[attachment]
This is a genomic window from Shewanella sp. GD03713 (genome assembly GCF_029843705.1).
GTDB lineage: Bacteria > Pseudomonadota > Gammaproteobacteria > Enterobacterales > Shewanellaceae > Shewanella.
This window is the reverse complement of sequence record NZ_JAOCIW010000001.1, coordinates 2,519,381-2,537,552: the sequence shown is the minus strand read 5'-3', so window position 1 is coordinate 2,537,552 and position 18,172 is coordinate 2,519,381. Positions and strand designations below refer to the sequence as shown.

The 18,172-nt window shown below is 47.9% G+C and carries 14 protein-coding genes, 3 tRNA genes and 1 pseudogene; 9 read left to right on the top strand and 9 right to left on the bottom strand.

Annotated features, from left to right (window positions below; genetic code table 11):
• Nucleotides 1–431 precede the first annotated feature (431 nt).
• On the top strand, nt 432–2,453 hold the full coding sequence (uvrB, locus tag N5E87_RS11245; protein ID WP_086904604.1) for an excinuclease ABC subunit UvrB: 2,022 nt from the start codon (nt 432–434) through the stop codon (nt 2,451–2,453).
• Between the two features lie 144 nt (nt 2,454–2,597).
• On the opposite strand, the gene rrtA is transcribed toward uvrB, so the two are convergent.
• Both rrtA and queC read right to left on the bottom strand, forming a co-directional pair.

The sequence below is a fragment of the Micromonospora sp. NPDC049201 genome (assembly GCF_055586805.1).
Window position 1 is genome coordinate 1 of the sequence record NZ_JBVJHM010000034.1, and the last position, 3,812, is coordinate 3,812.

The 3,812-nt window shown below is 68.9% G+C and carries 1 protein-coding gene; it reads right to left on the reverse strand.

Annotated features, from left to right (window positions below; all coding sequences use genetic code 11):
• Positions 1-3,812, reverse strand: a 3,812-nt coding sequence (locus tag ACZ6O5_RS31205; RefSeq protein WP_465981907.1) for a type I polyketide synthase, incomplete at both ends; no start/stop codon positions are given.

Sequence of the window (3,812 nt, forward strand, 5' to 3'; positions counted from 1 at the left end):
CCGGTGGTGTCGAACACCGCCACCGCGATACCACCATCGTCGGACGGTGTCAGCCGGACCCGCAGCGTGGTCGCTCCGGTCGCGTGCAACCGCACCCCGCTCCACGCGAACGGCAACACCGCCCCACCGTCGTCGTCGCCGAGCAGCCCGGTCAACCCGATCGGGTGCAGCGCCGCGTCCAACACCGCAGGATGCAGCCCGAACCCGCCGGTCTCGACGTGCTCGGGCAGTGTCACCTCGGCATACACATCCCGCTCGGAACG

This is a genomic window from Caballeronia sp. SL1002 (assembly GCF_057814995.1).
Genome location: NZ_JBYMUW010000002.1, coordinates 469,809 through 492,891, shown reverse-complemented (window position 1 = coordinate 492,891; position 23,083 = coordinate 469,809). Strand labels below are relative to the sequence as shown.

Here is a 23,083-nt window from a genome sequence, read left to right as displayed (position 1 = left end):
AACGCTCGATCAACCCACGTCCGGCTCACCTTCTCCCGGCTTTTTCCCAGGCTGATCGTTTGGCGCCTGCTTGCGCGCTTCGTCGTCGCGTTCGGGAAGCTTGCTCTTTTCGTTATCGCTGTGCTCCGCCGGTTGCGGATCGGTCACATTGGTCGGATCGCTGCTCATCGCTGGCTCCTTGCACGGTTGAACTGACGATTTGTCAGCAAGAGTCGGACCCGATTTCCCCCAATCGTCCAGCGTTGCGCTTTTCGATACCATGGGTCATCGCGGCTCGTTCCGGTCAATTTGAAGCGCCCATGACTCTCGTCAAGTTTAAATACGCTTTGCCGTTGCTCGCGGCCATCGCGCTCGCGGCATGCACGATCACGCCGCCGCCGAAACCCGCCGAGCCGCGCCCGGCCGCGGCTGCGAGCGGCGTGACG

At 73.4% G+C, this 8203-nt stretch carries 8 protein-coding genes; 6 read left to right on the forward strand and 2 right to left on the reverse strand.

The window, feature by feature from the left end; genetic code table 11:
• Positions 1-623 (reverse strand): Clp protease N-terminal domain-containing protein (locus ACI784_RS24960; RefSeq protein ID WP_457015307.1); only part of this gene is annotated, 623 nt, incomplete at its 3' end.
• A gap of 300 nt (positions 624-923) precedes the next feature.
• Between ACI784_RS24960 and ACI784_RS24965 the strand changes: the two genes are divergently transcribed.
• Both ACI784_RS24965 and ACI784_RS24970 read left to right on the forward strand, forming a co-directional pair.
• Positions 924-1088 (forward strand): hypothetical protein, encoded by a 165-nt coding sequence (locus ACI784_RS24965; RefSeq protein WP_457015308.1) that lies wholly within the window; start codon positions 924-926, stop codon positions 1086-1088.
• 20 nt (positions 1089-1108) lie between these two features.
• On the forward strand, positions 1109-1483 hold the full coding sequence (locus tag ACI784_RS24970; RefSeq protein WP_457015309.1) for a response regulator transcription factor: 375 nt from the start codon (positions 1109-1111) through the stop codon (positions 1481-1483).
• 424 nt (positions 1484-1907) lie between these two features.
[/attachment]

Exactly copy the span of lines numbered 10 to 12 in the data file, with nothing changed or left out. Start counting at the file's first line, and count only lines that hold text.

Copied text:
• Both rrtA and queC read right to left on the bottom strand, forming a co-directional pair.

The sequence below is a fragment of the Micromonospora sp. NPDC049201 genome (assembly GCF_055586805.1).
Window position 1 is genome coordinate 1 of the sequence record NZ_JBVJHM010000034.1, and the last position, 3,812, is coordinate 3,812.